FIG. 2 is a block diagram of one node in a first configuration broadcasting optical signals for fault detection over a fiber link.
FIG. 3 is a block diagram showing an example of a transmitter/receiver unit and processor for detecting faults according to the first configuration.
FIG. 4 is a block diagram of one node in a second configuration switching optical signals through one or more dedicated OCCS ports for fault detection over a fiber link.
FIG. 5 is a block diagram showing a transmitter/receiver unit and fault processor in the second configuration using OTDR.
FIG. 6 is a block diagram showing another transmitter/receiver unit and fault processor in the second configuration detecting switched optical signals.
FIGS. 7A and 7B are block diagrams showing integrated optical devices for broadcasting optical signals for fault detection.
The present invention will now be described with reference to the accompanying drawings. In the drawings, like reference numbers indicate identical or functionally similar elements. Additionally, the left-most digit(s) of a reference number typically identifies the drawing in which the reference number first appears.
II. Example Environment
III. Fiber Communications Link
a. Electrical-Optical Domain Interface
b. Network Optical Domain
IV. Fault Detection in the Network Optical Domain
a. Broadcasting Fault Detection Signals
b. Switching Fault Detection Signals
i. OTDR Detection Module
ii. Fiber Connectivity Module
V. Integrated OCCS and T/R Unit
VI. Distinctive Optical Fault Detection Signals
The present invention detects fiber optic signal degradation or loss in the optical domain of a fiber network. Optical cross-connect switches (OCCS) are provided at network nodes. Optical data traffic is conducted between nodes via a fiber link. The fiber link extends between respective ports of the optical cross-connect switches at each network node. Dedicated optical signals for detecting faults are introduced and removed within the optical domain of the fiber network. In one embodiment, transmitter/receiver units are coupled directly to the fiber link for broadcasting optical fault detection signals. In another embodiment, transmitter/receiver units are coupled to the fiber link through one or more dedicated ports within optical cross-connect switches (OCCS) at network nodes. Optical signals for fault detection are broadcast or switched through working and/or spare fibers. Distinctive optical fault detection signals are used when the signals are broadcast or switched over working fibers.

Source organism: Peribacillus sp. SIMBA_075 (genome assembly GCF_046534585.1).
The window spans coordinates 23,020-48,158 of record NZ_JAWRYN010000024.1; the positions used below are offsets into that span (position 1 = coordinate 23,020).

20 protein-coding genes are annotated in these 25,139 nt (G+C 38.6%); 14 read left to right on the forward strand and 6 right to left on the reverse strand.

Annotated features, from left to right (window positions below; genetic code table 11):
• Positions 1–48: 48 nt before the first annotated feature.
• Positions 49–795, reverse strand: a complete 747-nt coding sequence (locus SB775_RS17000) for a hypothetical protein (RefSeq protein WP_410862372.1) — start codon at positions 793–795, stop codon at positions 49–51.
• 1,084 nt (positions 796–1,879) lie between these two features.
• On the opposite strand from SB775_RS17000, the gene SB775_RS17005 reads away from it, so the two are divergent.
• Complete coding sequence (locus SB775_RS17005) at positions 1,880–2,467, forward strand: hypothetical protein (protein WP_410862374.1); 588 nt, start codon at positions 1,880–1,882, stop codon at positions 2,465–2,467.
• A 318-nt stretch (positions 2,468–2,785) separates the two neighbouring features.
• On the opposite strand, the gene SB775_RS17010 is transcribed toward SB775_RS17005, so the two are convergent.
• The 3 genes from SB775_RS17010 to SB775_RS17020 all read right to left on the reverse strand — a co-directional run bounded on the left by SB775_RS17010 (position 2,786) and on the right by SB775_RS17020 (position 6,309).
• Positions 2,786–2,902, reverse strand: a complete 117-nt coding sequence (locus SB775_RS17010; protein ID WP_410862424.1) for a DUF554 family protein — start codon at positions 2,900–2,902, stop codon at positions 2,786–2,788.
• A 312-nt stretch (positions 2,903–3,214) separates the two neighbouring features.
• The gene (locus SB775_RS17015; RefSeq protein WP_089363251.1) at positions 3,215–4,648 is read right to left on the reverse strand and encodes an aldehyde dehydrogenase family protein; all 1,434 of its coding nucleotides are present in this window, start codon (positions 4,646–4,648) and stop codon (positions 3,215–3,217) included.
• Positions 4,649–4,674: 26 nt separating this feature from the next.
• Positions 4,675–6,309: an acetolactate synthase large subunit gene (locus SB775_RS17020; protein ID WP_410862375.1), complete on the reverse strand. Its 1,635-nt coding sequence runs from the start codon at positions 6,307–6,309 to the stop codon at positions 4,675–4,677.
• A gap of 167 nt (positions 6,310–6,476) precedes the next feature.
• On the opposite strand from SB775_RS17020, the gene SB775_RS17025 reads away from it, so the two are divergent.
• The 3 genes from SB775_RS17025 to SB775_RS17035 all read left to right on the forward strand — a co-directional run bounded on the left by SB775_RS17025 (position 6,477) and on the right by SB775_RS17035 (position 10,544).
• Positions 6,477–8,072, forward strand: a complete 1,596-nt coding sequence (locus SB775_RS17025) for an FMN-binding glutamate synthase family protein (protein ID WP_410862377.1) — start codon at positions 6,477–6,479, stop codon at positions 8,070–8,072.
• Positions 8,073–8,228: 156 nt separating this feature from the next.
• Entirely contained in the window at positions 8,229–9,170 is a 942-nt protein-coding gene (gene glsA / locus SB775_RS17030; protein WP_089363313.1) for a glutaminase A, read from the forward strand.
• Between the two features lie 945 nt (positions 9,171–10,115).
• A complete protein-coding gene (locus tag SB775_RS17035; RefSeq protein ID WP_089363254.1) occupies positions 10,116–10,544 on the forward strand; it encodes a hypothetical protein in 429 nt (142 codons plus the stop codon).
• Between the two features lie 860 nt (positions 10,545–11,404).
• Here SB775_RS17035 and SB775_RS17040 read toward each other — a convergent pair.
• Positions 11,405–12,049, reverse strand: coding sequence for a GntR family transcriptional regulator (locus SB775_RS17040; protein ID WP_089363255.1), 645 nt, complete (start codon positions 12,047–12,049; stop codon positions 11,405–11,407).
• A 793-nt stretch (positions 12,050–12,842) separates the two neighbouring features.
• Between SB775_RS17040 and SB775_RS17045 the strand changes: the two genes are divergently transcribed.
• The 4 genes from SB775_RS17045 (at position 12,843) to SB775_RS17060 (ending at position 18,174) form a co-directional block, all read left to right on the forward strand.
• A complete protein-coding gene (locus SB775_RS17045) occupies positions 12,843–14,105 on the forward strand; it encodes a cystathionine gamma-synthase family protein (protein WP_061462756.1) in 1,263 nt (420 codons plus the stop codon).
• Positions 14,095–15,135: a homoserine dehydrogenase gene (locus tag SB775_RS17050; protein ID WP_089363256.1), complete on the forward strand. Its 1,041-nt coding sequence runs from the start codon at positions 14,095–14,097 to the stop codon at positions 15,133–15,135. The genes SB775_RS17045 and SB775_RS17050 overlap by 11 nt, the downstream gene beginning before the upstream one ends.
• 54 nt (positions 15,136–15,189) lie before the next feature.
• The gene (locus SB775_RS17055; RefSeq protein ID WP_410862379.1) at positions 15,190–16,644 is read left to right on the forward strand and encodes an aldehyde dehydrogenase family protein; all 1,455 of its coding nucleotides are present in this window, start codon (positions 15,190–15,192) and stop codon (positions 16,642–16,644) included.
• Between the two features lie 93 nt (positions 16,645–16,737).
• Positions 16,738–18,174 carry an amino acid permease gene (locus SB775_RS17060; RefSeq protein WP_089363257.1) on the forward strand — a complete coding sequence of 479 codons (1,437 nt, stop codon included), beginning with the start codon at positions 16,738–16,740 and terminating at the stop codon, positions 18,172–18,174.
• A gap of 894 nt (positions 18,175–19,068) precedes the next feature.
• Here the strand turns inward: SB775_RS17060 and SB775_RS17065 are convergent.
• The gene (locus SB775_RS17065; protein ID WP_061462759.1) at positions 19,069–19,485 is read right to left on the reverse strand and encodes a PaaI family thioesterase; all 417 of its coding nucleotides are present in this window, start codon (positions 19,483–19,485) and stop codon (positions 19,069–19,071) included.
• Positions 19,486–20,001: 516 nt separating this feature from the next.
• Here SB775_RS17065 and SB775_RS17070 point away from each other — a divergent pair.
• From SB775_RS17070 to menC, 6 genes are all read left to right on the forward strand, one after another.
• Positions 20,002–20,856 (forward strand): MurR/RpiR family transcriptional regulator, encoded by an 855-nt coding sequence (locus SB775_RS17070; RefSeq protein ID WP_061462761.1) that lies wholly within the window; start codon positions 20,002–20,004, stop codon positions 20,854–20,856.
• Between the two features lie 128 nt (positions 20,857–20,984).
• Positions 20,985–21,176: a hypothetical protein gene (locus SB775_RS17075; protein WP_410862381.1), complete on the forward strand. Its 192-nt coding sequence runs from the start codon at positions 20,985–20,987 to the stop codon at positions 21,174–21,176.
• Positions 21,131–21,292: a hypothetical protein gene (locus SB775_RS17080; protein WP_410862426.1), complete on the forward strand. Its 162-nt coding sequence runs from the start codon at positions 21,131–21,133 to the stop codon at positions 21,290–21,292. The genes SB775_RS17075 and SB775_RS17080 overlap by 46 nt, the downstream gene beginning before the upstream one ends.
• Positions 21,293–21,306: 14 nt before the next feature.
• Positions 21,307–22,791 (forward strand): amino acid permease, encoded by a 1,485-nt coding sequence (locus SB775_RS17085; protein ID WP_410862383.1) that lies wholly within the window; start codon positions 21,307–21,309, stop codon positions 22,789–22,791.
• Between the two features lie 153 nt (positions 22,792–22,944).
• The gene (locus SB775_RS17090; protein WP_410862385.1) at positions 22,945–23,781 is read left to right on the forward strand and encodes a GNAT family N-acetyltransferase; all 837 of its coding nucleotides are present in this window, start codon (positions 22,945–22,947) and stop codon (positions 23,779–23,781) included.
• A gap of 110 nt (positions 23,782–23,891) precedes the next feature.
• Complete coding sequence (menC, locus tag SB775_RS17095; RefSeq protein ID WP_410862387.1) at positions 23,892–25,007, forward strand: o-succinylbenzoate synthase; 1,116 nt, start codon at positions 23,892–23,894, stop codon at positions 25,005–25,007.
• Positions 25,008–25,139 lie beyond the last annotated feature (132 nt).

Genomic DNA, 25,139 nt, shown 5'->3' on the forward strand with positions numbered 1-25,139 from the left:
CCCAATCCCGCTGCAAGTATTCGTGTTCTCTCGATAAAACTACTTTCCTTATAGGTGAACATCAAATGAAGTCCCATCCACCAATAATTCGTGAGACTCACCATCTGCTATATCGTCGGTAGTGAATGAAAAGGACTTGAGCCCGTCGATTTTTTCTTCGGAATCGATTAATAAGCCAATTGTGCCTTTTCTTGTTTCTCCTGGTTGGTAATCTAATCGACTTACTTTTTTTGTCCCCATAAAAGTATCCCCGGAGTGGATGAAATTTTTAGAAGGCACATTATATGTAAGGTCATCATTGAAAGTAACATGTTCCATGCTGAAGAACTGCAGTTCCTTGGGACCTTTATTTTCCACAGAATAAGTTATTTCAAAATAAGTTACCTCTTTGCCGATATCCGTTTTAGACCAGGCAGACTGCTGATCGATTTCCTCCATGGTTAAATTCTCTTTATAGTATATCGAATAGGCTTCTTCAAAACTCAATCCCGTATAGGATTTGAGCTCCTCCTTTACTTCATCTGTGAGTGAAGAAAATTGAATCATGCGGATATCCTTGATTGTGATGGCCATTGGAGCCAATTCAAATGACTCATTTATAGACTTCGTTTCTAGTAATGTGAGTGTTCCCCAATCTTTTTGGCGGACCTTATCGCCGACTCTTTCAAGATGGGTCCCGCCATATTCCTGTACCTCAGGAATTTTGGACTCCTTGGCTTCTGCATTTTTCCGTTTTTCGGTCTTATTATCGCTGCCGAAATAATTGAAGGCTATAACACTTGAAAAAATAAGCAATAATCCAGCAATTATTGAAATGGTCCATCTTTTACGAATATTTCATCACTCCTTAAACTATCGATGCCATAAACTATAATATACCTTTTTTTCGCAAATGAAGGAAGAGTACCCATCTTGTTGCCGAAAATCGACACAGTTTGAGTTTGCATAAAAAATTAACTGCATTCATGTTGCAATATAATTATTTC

II. Example Environment
The present invention is described in the example environment of a fiber optic communications network. In particular, fault detection over a long-distance fiber optic trunk linking two nodes is considered. Description in these terms is provided for convenience only. It is not intended that the invention be limited to application in this example environment. In fact, after reading the following description, it will become apparent to a person skilled in the relevant art how to implement the invention in alternative environments.
III. Fiber Communications Link
FIG. 1 is a block diagram of a fiber fault detection system in two nodes of a fiber link according to the present invention. In particular, nodes A and B are connected by an east-west fiber link 120. These nodes can be part of an overall local, national or global telecommunications network. The invention is not limited to a particular type of network topology or hierarchy. For example, as would be apparent to one skilled in the art, the nodes A and B and the fiber link 120 can be configured in ring, full mesh, or partial mesh topologies, or combinations thereof. Fiber link 120 can also be an intermediate span within a longer path between endpoint nodes. Tandem-nodes and multiple-level hierarchies can be used in a network design.
Node A consists of a lightwave or line terminal element unit (LTE)102, a broadband digital cross-connect switch unit (BB-DXC) 104, optical cross-connect switch (OCCS) 106, and a OCCS controller 108. Node B similarly consists of a light terminal element unit (LTE)112, a broadband digital cross-connect switch unit (BB-DXC) 114, optical cross-connect switch (OCCS) 116, and a OCCS controller 118. Because Node B consists of substantially the same elements as Node A, the operation of Node B will not be described in detail.
a. Electrical-Optical Domain Interface
At node A, data signals are converted from the electrical domain to the optical domain (and vice versa) at the LTE 102. Light source arrays can be utilized to produce modulated optical carrier signals. Multiplexers can be added to multiplex multiple input electrical signals to produce a drive signal for driving light sources in LTE 102 at a higher bit rate. Light detector arrays detect multiple optical carrier signals and produce representative electrical signals. Demultiplexers further separate the detected electrical signals output from LTE 102.
BB-DXC 104 is connected to LTE 102 for controlling switching and transmission of data signals. For example, common data carrier standards for digital signal transmission such as DS3, OC-3, OC-12, OC-48, and OC-192 used in SONET networks can be processed by LTE 102 and/or BB-DXC 104. As would be apparent to one skilled in the art, hardware and/or software for implementing LTE 102 and BB-DXC 104 (and LTE 112 and BB-DXC 114) is generally well-known and need not be described further.
Digital optical signals, i.e. Optical Carrier signals (OC-1 to OC-192), are emitted by LTE 102 and optically coupled to input ports of OCCS 106. Alternatively, BB-DXC 104 can be coupled to direct optical signals to OCCS 106. OCCS controller 108 then switches the optical paths through OCCS 106 to distribute optical signals across the fiber link 120 depending upon fiber availability, capacity, traffic demands, and other network considerations. For instance, system processor 130 can be used to monitor the status of OCCS 106, i.e. the switch state, and to issue switch commands. Similarly, digital optical signals sent from node B to Node A are output from OCCS 106 ports to detectors in LTE 102 and/or BB-DXC 104.
b. Network Optical Domain